Largest Moon of Jupiter: Why Ganymede is Amazing

Cover image of the article featuring Ganymde

Jupiter is one of the coolest planets in our solar system. It is the largest planet in our solar family, has one of the oldest and largest storms that is still ravaging its gaseous lands. And when it comes to moons, Jupiter is not going to let other planets take the title. The largest moon of Jupiter, Ganymede, is not just the planet’s largest moon, but the largest moon in our solar system. 

There are many Jovian moons, more than 70, and still counting. Some of them don’t even have a name. We’ll list the names of all the moons of Jupiter at the end of this article. Out of the 79 known moons, four moons are the most interesting; Ganymede, Io, Europa, and Callisto. Let’s see what makes Ganymede so interesting. 

Why Ganymede is amazing

Ganymede, as already established, is the largest Jovian moon and the largest moon in our solar system. But that does not really justify how large it is. This does; Ganymede is around 26% larger than the planet Mercury! It is larger than the dwarf planet Pluto and only a tad bit smaller than Mars. So why not call it a dwarf planet? Because it revolves around a planet and not a star. 

Ganymede is also the only moon in our solar system to have a magnetosphere. A part of its magnetosphere is embedded into the magnetic field of Jupiter. A region of Ganymede’s magnetosphere traps charged particles like electrons and this gives the moon a radiation belt. 

Ganymede was not the name of the largest moon of Jupiter. The four moons were first named the Medician planets by Galileo Galilei, with a number assigned to them. This naming was later dropped. Numbering the moon would have been easier but then new moons were discovered. 

So the largest Jovian moon was named Ganymede, after the boy who was taken by Zeus (Jupiter) and later made the cupbearer of the Gods. He took this spot from Hebe, the daughter of Jupiter and Juno. Guess what, Hebe is a large asteroid between Mars and Jupiter, circling around, planetless and parentless.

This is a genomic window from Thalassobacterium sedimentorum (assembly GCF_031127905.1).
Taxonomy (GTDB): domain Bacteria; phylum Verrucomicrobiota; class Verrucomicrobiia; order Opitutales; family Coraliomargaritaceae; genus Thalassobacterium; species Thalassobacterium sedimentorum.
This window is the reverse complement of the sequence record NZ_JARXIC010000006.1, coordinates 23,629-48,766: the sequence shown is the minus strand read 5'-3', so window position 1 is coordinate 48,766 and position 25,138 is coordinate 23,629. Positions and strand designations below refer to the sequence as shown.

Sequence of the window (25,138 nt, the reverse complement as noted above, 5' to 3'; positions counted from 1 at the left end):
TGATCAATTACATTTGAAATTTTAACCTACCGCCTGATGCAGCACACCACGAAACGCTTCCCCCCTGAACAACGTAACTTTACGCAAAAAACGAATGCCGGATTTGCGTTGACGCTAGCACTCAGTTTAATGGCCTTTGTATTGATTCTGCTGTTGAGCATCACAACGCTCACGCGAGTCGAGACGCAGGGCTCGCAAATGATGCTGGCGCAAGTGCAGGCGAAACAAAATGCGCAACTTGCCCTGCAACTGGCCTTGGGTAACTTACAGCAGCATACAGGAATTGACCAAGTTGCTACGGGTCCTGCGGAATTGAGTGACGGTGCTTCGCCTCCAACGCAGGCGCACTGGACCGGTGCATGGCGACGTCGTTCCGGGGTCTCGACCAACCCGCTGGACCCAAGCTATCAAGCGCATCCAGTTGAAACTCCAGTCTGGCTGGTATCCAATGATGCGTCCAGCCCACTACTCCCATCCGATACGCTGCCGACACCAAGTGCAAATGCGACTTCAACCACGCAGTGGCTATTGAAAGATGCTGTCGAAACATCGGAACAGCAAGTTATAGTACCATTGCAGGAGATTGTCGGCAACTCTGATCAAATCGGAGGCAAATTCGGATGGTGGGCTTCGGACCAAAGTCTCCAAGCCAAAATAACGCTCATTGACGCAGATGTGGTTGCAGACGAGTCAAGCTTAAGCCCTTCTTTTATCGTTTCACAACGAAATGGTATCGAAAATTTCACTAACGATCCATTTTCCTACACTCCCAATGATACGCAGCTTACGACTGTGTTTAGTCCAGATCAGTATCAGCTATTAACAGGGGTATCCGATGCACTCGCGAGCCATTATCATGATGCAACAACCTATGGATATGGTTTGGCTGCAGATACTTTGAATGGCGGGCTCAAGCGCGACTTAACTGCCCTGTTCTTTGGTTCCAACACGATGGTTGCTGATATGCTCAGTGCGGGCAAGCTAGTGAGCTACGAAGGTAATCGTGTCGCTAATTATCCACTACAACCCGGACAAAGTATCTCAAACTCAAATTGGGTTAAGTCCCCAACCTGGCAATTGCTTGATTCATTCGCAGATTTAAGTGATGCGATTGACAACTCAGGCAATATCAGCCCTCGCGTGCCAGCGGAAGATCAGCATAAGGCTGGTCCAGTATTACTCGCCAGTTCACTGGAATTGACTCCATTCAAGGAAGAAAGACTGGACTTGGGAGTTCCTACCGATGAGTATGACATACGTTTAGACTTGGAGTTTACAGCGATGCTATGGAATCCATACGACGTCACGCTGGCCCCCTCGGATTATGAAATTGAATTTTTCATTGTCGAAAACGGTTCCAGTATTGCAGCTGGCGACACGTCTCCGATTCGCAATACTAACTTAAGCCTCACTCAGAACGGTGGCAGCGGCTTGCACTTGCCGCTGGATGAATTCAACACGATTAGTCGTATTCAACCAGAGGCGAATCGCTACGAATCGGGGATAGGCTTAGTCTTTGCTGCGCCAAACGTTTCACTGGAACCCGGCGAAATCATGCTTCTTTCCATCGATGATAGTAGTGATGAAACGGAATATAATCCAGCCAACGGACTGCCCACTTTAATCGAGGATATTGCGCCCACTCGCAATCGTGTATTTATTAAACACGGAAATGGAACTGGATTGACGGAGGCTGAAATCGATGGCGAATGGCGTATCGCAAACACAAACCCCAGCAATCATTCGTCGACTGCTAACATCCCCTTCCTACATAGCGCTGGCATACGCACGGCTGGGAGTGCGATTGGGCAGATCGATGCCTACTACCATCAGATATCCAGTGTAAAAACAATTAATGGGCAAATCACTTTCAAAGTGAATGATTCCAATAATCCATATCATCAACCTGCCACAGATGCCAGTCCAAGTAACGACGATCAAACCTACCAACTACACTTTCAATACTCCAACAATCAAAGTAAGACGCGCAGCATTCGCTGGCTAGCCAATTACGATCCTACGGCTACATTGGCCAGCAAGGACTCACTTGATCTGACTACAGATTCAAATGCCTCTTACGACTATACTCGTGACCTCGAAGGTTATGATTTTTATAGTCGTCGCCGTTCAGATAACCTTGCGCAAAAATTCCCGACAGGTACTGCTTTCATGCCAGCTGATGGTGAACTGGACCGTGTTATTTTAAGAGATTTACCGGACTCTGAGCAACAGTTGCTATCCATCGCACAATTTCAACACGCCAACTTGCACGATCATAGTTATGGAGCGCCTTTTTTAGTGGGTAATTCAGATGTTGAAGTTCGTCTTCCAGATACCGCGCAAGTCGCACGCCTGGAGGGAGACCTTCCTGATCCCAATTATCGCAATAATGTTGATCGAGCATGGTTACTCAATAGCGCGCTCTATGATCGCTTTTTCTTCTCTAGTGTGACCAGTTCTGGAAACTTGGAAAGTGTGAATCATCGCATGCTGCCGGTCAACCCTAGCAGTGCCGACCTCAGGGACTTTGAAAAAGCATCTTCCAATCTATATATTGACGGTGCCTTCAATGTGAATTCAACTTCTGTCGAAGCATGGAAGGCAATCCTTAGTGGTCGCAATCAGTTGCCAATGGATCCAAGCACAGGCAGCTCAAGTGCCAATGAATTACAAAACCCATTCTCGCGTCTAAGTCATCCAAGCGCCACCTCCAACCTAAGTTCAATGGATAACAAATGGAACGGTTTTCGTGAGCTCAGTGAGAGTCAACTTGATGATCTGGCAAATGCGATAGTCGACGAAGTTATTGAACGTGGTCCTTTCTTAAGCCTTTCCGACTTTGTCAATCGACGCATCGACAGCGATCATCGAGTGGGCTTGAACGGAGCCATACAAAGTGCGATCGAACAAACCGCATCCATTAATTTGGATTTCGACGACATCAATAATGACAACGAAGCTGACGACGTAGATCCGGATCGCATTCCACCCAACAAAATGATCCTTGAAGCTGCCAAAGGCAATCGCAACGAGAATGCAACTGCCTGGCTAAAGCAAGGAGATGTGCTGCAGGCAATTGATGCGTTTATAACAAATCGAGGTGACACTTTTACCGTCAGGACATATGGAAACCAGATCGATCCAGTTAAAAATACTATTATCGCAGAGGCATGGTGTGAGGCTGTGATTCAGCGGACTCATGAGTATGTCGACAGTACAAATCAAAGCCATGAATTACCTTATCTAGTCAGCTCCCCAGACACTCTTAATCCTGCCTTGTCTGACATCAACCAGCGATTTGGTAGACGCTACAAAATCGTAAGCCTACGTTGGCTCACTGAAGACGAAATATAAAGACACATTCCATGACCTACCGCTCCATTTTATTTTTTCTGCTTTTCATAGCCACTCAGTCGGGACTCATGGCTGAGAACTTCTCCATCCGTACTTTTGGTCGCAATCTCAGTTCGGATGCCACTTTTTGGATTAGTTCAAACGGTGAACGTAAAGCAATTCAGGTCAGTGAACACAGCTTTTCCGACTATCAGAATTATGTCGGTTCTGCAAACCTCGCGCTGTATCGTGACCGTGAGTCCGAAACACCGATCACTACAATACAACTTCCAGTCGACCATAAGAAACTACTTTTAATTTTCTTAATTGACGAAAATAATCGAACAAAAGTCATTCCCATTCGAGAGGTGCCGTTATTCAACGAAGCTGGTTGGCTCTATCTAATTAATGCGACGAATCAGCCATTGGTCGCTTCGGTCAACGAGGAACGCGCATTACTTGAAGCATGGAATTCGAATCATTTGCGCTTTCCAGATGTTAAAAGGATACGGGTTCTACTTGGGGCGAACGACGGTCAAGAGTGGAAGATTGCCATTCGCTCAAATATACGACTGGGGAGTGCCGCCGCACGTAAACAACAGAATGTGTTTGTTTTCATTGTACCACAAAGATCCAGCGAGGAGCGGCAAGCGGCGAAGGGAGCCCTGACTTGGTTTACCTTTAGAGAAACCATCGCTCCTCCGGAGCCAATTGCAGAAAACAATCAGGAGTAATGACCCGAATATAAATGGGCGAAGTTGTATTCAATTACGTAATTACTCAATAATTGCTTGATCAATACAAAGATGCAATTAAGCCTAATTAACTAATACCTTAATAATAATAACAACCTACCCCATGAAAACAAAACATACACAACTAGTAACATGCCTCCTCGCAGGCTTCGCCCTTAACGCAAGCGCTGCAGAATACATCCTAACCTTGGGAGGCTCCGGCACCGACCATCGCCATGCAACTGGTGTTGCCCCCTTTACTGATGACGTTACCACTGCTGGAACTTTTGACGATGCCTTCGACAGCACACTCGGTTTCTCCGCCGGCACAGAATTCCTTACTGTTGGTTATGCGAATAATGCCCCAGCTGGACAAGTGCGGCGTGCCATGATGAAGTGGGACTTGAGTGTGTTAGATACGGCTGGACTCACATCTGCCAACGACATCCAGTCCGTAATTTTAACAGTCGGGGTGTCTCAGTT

The surface of Ganymede 

Ganymede, the largest moon of Jupiter
Ganymede, the largest moon of Jupiter. Image by NASA

Ganymede’s composition has piqued the interest of scientists on Earth. The European Space Agency has planned to launch JUICE in 2022. JUICE stands for JUpiter ICy moons Explorer and it will analyze the three moons of Jupiter, including Ganymede. 

Scientists believe that there is a massive water ocean hidden under the outer surface of the planet. And if we hope a little more, there might be some form of microscopic lifeforms floating in the cup of God’s cupbearer. 

Like our own moon, the surface of Ganymede is scarred. Scarred from all the impacts that it has been taking for billions of years. But there is something more to it. Scientists have reasons to believe that Ganymede may have the largest impact scar on the entire solar system. The current largest scar is on another Jovian moon, Callisto. The scar has a radius of around 1,200 miles or 1,900 kilometers. If the scientists are right about the Ganymede scar, the radius of this scar would be 4,800 miles or 7,800 kilometers. 

Looking at the image of Ganymede, there are two types of shades of surface; one is dark and the other is light. The dark regions are due to the craters created by the impacts while the lighter regions are clear from the impact scars. 

The lighter region has grooves running across them. These grooves are believed to have been created due to the tension between the surface above and the water underneath. In honor of Galileo Galilei, the largest area of the moon is named Galileo Regia. But was it Galileo who discovered the moons?

Galileo and Simon Marius observed the Jovian moons around the same time, Marius being one day behind Galileo. It was done in 1610 and the name Marius gave the moons is still being used today. Here’s the interesting thing. Since the moons other than these four are very small, no other Jovian moons were discovered for the next 282 years! 

Getting back to Ganymede, the underlying oceans of this moon can hold more water than the Earth! The moon takes around 7 Earth days to complete one revolution around Jupiter.  

Since we are done with Ganymede, here are the names of other Jovian moons because large or small, a moon is a moon. Take a look at the list: 

The size of Ganymede compared with Mars, moon and Mercury
The size of Ganymede compared with Mars, moon and Mercury. Image of planets from NASA

Moons of Jupiter









Himalia (group)



Carme (group)

Ananke (group)

Pasiphae (group)

This concludes the article. But this does not mean you have to leave. Take a look at these interesting articles about space and planets, you’ll love them;

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